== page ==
Despite not working in a creative setting for most of those years, one thing remained constant in Marielle’s life: the longing for using her hands and creativity to make something beautiful. “During the time I wasn’t knitting I felt like there was a void in my life. I later realized that I was missing my art. For me knitting is my happy place.” Marielle stated.
“When I was pregnant with our daughter, I stopped working and therefore spent my entire summer in Germany. I grew up in a family where the women always knitted, crocheted and sewed. Anything really fibre related. This was their first grandchild so my mother and grandmother crafted their hearts out with everything baby related. I knew how to knit from before, but had not touched knitting needles for many years. One day that summer, I decided that I had to knit a little baby vest and from that day on I did not stop. I started designing my own garments and knitting patterns soon afterwards. “
Once in Jordan, Marielle connected with a group of expat women who wanted to pursue creative activities of all sorts. She became the lead of a knitting club and has recently started a series of training for knitters and enthusiasts of all levels.
Her advice for those expat creative entrepreneurs that don’t know where to start? “Open up to your surroundings. Get inspired by culture, religion, traditions and food and try to include them into whatever you create. Don’t stick to the old things but change according to the life changes you constantly have to make. What works and feels good in one country might not be the same in another country. I think it’s great for your creativity to move.”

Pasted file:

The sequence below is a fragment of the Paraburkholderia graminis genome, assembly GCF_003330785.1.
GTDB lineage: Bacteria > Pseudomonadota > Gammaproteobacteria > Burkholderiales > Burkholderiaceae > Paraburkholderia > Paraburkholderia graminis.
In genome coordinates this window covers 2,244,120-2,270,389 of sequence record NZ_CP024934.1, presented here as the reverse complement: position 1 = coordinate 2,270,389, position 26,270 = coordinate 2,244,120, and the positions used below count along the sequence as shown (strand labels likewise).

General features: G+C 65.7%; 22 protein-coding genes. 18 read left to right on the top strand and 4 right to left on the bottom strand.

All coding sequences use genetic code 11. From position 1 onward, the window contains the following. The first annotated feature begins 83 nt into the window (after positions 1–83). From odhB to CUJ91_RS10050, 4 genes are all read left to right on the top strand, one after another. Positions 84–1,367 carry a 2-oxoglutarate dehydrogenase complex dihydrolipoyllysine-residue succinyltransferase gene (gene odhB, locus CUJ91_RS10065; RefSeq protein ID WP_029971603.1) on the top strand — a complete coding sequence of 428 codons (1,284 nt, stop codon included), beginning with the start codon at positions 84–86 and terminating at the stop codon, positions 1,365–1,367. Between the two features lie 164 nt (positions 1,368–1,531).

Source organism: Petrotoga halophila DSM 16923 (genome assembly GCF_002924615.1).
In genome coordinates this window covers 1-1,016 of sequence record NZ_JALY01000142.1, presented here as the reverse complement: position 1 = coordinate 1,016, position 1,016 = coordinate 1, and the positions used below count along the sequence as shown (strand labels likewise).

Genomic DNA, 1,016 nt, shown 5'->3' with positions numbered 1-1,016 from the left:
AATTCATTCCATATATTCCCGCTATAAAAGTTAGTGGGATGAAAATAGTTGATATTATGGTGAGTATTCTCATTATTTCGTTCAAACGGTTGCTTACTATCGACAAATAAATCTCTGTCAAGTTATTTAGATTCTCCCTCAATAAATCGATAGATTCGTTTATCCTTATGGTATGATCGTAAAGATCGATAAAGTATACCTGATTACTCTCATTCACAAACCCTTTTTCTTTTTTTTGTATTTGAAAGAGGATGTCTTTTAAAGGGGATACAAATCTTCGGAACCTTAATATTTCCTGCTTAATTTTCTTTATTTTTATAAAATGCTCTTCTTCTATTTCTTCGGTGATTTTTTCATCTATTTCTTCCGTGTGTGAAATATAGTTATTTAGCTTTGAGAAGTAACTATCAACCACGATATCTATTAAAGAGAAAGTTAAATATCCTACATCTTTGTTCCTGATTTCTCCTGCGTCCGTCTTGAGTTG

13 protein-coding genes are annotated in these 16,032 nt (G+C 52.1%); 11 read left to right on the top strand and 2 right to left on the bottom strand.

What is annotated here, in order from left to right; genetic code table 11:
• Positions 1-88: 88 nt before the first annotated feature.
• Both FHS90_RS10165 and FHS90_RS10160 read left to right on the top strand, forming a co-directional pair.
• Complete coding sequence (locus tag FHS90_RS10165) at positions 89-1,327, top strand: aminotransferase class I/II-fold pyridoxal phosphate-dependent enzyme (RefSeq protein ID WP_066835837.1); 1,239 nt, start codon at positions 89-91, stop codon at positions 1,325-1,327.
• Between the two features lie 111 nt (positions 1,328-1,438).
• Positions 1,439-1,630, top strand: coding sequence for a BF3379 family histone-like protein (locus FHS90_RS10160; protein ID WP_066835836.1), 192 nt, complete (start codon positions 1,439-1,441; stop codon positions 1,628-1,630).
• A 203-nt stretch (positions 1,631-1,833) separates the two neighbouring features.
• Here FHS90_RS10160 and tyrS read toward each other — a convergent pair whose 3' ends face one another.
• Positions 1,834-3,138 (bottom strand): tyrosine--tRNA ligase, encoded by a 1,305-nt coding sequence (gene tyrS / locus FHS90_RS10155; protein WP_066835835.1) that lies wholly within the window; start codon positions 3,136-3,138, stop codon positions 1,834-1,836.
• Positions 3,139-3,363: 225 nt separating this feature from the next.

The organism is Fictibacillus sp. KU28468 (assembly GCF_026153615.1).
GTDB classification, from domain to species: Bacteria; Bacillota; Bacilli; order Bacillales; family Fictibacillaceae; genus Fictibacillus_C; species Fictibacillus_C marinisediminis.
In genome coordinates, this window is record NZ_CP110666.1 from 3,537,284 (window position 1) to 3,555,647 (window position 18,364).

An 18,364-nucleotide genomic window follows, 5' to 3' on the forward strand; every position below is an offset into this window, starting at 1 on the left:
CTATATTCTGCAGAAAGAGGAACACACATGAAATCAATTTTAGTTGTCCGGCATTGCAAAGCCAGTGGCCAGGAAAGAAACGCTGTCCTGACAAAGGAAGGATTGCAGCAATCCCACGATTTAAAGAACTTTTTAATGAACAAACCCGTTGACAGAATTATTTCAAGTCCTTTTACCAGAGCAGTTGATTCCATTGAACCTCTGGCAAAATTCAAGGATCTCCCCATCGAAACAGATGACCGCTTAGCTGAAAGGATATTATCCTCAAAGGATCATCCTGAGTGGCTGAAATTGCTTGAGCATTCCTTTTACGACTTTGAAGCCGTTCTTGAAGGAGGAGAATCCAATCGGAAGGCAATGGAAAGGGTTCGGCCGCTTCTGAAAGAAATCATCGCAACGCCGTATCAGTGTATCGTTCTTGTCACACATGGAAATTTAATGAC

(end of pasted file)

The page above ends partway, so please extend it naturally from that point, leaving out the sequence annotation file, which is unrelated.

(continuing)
For Marielle, knitting is in itself a mindful, meditative and peaceful practice. There’s no rush, there’s nothing else other than the now. She finds that knitting is a substitute for meditation, which helps her unwind and become aware of the mind while keeping her in the present moment.
She makes her atmosphere very inviting. Candles, incense and a nice soothing cup of tea are usually part of her workspace. Hours go by with a sense of bliss, as she finishes one (or many) of her own elaborate knitting designs.
Marielle is the third generation of knitters in her family. The love for this art started with her grandmother, who would carefully choose yarn, colors and patterns that resulted into beautiful pieces Marielle would later wear.
When she is not knitting, teaching or buying yarn, Marielle spends time with her family, enjoying nature and exploring Jordan. Whenever she feels like making herself a nice cup of tea, she picks warm and rich tea flavours like Kusmi’s “Boost” or a good Roiboos vanilla tea. Lately she said, she is loving Tchaba’s Milky Oolong tea.
To see her beautiful, one-of-a-kind handmade work, you can find her as @ZatarKnits on Instagram.
The purpose of these interview series is to learn about the experience of women entrepreneurs who have decided to give creativity a chance and to inspire other women to do the same. If you’d like to share your story, email me at firstname.lastname@example.org or at email@example.com.